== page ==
I've been grateful for my knitting in these circumstances. It's all been small stuff which has not taken much thought but which has been calming to knit.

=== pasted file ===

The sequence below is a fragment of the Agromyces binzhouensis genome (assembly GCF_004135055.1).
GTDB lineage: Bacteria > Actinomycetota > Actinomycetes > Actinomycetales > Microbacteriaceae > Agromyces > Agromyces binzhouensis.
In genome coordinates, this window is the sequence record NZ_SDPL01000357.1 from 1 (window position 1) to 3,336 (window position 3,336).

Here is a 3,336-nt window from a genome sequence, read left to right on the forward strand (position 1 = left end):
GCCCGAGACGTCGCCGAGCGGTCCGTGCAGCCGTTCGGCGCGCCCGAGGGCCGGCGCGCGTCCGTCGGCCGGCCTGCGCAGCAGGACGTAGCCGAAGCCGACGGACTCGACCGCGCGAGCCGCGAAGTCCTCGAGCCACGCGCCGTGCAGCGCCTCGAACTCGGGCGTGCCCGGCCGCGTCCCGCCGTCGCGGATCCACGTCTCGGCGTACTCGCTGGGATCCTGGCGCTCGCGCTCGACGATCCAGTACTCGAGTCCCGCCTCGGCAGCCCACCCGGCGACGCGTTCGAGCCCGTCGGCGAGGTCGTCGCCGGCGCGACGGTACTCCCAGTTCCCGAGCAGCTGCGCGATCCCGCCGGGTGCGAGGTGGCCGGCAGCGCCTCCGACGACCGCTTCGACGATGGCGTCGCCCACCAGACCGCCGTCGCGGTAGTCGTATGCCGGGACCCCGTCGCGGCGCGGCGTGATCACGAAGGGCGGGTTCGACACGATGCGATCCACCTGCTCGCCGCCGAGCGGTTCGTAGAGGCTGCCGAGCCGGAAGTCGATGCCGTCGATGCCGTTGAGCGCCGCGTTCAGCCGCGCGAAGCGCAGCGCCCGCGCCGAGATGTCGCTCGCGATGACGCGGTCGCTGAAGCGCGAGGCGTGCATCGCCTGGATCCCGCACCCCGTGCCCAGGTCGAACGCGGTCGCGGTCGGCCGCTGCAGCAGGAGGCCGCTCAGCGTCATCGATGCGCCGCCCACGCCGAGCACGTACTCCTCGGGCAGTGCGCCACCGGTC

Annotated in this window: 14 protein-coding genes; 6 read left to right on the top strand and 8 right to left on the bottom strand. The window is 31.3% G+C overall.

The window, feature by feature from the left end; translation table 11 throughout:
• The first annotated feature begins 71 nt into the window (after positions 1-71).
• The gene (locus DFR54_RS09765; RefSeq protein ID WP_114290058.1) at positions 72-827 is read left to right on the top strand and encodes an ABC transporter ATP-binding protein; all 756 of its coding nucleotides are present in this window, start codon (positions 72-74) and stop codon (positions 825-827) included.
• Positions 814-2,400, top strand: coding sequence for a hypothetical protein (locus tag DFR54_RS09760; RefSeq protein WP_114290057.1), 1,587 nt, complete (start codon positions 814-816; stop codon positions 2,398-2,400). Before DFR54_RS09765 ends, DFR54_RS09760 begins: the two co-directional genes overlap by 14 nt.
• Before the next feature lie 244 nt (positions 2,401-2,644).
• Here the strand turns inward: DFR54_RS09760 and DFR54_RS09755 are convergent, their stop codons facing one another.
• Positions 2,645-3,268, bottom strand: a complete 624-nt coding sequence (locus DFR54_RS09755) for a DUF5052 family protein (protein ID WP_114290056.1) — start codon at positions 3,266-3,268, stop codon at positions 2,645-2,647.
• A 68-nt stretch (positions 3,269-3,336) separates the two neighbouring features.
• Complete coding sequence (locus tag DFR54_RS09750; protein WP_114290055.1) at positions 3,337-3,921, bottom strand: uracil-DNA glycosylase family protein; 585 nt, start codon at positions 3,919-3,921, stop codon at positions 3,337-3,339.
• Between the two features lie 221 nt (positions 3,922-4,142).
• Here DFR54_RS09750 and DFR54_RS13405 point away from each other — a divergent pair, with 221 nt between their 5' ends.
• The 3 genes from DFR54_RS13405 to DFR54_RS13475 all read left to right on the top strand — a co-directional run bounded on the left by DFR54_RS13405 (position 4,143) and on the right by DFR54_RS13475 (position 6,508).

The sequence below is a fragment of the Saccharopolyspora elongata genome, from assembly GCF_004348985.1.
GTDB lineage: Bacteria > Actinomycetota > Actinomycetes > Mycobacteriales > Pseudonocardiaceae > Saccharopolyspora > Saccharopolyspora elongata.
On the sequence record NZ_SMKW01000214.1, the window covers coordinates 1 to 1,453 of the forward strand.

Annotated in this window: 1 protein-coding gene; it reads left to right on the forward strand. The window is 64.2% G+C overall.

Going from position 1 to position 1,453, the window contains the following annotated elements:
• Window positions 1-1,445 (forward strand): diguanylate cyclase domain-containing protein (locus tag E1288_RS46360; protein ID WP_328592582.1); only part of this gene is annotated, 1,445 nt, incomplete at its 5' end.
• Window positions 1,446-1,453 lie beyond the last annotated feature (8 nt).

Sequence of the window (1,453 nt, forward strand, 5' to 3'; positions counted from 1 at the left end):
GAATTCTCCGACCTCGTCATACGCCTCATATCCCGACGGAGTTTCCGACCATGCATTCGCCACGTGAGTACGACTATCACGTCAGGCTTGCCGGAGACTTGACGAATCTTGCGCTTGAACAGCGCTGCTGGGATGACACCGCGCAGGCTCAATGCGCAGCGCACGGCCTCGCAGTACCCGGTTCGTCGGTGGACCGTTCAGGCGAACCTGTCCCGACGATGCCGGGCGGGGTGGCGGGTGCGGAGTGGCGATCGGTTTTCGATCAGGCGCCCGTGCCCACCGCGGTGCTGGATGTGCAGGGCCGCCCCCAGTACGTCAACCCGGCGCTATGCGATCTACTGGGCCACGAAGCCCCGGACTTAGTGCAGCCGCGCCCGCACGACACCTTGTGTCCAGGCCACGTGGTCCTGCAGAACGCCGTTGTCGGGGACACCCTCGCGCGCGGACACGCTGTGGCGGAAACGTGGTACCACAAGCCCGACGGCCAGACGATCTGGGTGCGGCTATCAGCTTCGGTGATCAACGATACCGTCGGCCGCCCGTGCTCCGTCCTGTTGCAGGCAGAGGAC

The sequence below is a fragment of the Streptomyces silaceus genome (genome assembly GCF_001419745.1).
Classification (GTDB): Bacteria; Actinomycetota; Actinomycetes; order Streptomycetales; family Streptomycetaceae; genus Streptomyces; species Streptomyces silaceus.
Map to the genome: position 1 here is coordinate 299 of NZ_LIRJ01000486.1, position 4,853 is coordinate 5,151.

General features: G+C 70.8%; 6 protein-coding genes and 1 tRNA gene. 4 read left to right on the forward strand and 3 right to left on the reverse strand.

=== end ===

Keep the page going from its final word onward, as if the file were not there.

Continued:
The second photo shows Wesley modelling an alpaca hat I did through the week. Fortunately my head is not the same shape as Wesley's and the hat looks better on me than on him! The yarn is gorgeously soft. It was bought at the Alpaca Centre at Berrima on the NSW Southern Highlands. I paid extra to buy the all Australian alpaca yarn, rather than the import from Peru. The Peruvian yarn had suggested needle size and tension on the ball band. It also had a yardage shown of 100 yards. Now, as it came in both 5 ply and 8 ply and both said 100 yards for 50 grams, that seemed a bit strange. However, it was an attempt. Other than a name, Coolaroo Alpaca 8 ply, the Australian product had nothing like that on the label. No needles, no tension and no yardage. I mentioned this to the people in the alpaca centre and although one seemed to be a boss of some sort, it meant nothing and they could not see why I asked about it. Because of the lack of information, I bought two balls. The hat has quite a bit of stocking stitch rolled for an edge, a panel of moss stitch and then stocking stitch for the decreases. I finished it in one ball with about 8" left over. So what do I do with one ball of leftover alpaca of uncertain yardage? I could do another hat as a gift but would have to make sure I gave it to someone who would treat it carefully and not felt it.